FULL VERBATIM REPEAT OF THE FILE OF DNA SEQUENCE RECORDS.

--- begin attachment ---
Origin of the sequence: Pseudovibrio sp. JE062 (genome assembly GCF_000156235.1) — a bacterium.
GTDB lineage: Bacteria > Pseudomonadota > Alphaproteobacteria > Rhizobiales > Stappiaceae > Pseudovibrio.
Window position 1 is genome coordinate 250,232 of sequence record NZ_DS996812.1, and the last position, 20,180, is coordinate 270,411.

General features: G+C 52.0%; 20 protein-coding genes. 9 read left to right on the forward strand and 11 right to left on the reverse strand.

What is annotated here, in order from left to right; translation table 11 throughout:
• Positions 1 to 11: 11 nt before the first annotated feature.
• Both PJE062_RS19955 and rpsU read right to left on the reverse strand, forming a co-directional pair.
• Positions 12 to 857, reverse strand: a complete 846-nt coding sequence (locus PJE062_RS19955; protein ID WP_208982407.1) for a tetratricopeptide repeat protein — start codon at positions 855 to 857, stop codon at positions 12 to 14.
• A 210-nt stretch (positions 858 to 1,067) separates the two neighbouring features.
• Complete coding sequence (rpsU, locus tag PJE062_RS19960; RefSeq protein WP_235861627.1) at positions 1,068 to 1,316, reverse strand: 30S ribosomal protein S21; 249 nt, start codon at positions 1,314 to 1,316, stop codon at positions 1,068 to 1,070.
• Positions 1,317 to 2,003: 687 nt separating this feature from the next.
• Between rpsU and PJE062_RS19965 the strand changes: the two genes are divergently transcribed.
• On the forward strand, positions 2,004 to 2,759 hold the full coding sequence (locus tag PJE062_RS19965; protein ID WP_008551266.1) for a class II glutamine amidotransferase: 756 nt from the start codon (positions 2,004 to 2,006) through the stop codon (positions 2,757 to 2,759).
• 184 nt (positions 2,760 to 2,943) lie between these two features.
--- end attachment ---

Origin of the sequence: Pseudovibrio sp. JE062 (genome assembly GCF_000156235.1) — a bacterium.
GTDB lineage: Bacteria > Pseudomonadota > Alphaproteobacteria > Rhizobiales > Stappiaceae > Pseudovibrio.
Window position 1 is genome coordinate 250,232 of sequence record NZ_DS996812.1, and the last position, 20,180, is coordinate 270,411.

General features: G+C 52.0%; 20 protein-coding genes. 9 read left to right on the forward strand and 11 right to left on the reverse strand.

What is annotated here, in order from left to right; translation table 11 throughout:
• Positions 1 to 11: 11 nt before the first annotated feature.
• Both PJE062_RS19955 and rpsU read right to left on the reverse strand, forming a co-directional pair.
• Positions 12 to 857, reverse strand: a complete 846-nt coding sequence (locus PJE062_RS19955; protein ID WP_208982407.1) for a tetratricopeptide repeat protein — start codon at positions 855 to 857, stop codon at positions 12 to 14.
• A 210-nt stretch (positions 858 to 1,067) separates the two neighbouring features.
• Complete coding sequence (rpsU, locus tag PJE062_RS19960; RefSeq protein WP_235861627.1) at positions 1,068 to 1,316, reverse strand: 30S ribosomal protein S21; 249 nt, start codon at positions 1,314 to 1,316, stop codon at positions 1,068 to 1,070.
• Positions 1,317 to 2,003: 687 nt separating this feature from the next.
• Between rpsU and PJE062_RS19965 the strand changes: the two genes are divergently transcribed.
• On the forward strand, positions 2,004 to 2,759 hold the full coding sequence (locus tag PJE062_RS19965; protein ID WP_008551266.1) for a class II glutamine amidotransferase: 756 nt from the start codon (positions 2,004 to 2,006) through the stop codon (positions 2,757 to 2,759).
• 184 nt (positions 2,760 to 2,943) lie between these two features.